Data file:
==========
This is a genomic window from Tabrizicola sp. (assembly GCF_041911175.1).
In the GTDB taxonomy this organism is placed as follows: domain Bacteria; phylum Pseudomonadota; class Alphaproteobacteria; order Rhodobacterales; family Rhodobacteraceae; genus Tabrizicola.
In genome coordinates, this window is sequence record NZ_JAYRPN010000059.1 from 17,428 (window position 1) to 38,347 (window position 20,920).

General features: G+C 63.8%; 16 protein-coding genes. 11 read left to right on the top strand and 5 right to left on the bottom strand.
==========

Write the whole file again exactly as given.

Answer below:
This is a genomic window from Tabrizicola sp. (assembly GCF_041911175.1).
In the GTDB taxonomy this organism is placed as follows: domain Bacteria; phylum Pseudomonadota; class Alphaproteobacteria; order Rhodobacterales; family Rhodobacteraceae; genus Tabrizicola.
In genome coordinates, this window is sequence record NZ_JAYRPN010000059.1 from 17,428 (window position 1) to 38,347 (window position 20,920).

General features: G+C 63.8%; 16 protein-coding genes. 11 read left to right on the top strand and 5 right to left on the bottom strand.